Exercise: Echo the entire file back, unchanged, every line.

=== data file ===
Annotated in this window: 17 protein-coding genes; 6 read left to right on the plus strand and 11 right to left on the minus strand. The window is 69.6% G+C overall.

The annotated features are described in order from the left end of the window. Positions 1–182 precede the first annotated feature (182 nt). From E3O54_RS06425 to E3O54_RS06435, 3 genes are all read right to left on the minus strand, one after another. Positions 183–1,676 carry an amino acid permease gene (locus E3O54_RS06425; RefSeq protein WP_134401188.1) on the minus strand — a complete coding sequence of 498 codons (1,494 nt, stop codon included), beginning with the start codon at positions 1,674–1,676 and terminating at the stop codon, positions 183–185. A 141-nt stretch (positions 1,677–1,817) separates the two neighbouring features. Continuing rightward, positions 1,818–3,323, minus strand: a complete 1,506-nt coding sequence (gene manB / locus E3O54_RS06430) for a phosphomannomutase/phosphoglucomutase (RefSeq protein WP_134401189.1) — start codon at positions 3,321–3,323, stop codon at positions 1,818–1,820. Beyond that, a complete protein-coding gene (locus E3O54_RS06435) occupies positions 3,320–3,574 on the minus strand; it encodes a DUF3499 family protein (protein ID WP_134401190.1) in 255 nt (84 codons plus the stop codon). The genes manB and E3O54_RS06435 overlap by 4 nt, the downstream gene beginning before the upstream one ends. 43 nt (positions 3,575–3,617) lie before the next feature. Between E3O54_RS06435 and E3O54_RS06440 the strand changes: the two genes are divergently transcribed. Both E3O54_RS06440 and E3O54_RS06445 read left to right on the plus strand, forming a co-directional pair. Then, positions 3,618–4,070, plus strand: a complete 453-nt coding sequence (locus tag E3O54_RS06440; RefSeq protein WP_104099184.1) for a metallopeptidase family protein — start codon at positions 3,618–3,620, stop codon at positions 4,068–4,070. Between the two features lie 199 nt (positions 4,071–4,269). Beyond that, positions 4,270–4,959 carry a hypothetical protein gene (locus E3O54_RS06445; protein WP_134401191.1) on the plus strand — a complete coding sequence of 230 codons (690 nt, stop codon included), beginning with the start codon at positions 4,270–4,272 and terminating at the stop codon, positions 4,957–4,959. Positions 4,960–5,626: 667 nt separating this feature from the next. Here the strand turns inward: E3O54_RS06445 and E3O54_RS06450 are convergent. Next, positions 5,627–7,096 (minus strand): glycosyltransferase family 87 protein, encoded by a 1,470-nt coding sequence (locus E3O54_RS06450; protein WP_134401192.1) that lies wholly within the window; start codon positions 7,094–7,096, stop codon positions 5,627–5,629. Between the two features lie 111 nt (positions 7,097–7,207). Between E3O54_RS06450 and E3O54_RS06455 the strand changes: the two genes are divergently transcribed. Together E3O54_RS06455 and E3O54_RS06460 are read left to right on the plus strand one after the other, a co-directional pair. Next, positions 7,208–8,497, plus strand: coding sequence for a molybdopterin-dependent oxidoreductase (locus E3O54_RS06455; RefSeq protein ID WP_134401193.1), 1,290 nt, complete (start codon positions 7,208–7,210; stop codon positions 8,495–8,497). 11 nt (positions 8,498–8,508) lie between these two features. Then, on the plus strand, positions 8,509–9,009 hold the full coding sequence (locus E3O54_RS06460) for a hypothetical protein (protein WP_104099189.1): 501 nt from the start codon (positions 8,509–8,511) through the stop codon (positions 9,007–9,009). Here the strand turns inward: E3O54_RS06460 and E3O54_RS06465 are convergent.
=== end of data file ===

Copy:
Annotated in this window: 17 protein-coding genes; 6 read left to right on the plus strand and 11 right to left on the minus strand. The window is 69.6% G+C overall.

The annotated features are described in order from the left end of the window. Positions 1–182 precede the first annotated feature (182 nt). From E3O54_RS06425 to E3O54_RS06435, 3 genes are all read right to left on the minus strand, one after another. Positions 183–1,676 carry an amino acid permease gene (locus E3O54_RS06425; RefSeq protein WP_134401188.1) on the minus strand — a complete coding sequence of 498 codons (1,494 nt, stop codon included), beginning with the start codon at positions 1,674–1,676 and terminating at the stop codon, positions 183–185. A 141-nt stretch (positions 1,677–1,817) separates the two neighbouring features. Continuing rightward, positions 1,818–3,323, minus strand: a complete 1,506-nt coding sequence (gene manB / locus E3O54_RS06430) for a phosphomannomutase/phosphoglucomutase (RefSeq protein WP_134401189.1) — start codon at positions 3,321–3,323, stop codon at positions 1,818–1,820. Beyond that, a complete protein-coding gene (locus E3O54_RS06435) occupies positions 3,320–3,574 on the minus strand; it encodes a DUF3499 family protein (protein ID WP_134401190.1) in 255 nt (84 codons plus the stop codon). The genes manB and E3O54_RS06435 overlap by 4 nt, the downstream gene beginning before the upstream one ends. 43 nt (positions 3,575–3,617) lie before the next feature. Between E3O54_RS06435 and E3O54_RS06440 the strand changes: the two genes are divergently transcribed. Both E3O54_RS06440 and E3O54_RS06445 read left to right on the plus strand, forming a co-directional pair. Then, positions 3,618–4,070, plus strand: a complete 453-nt coding sequence (locus tag E3O54_RS06440; RefSeq protein WP_104099184.1) for a metallopeptidase family protein — start codon at positions 3,618–3,620, stop codon at positions 4,068–4,070. Between the two features lie 199 nt (positions 4,071–4,269). Beyond that, positions 4,270–4,959 carry a hypothetical protein gene (locus E3O54_RS06445; protein WP_134401191.1) on the plus strand — a complete coding sequence of 230 codons (690 nt, stop codon included), beginning with the start codon at positions 4,270–4,272 and terminating at the stop codon, positions 4,957–4,959. Positions 4,960–5,626: 667 nt separating this feature from the next. Here the strand turns inward: E3O54_RS06445 and E3O54_RS06450 are convergent. Next, positions 5,627–7,096 (minus strand): glycosyltransferase family 87 protein, encoded by a 1,470-nt coding sequence (locus E3O54_RS06450; protein WP_134401192.1) that lies wholly within the window; start codon positions 7,094–7,096, stop codon positions 5,627–5,629. Between the two features lie 111 nt (positions 7,097–7,207). Between E3O54_RS06450 and E3O54_RS06455 the strand changes: the two genes are divergently transcribed. Together E3O54_RS06455 and E3O54_RS06460 are read left to right on the plus strand one after the other, a co-directional pair. Next, positions 7,208–8,497, plus strand: coding sequence for a molybdopterin-dependent oxidoreductase (locus E3O54_RS06455; RefSeq protein ID WP_134401193.1), 1,290 nt, complete (start codon positions 7,208–7,210; stop codon positions 8,495–8,497). 11 nt (positions 8,498–8,508) lie between these two features. Then, on the plus strand, positions 8,509–9,009 hold the full coding sequence (locus E3O54_RS06460) for a hypothetical protein (protein WP_104099189.1): 501 nt from the start codon (positions 8,509–8,511) through the stop codon (positions 9,007–9,009). Here the strand turns inward: E3O54_RS06460 and E3O54_RS06465 are convergent.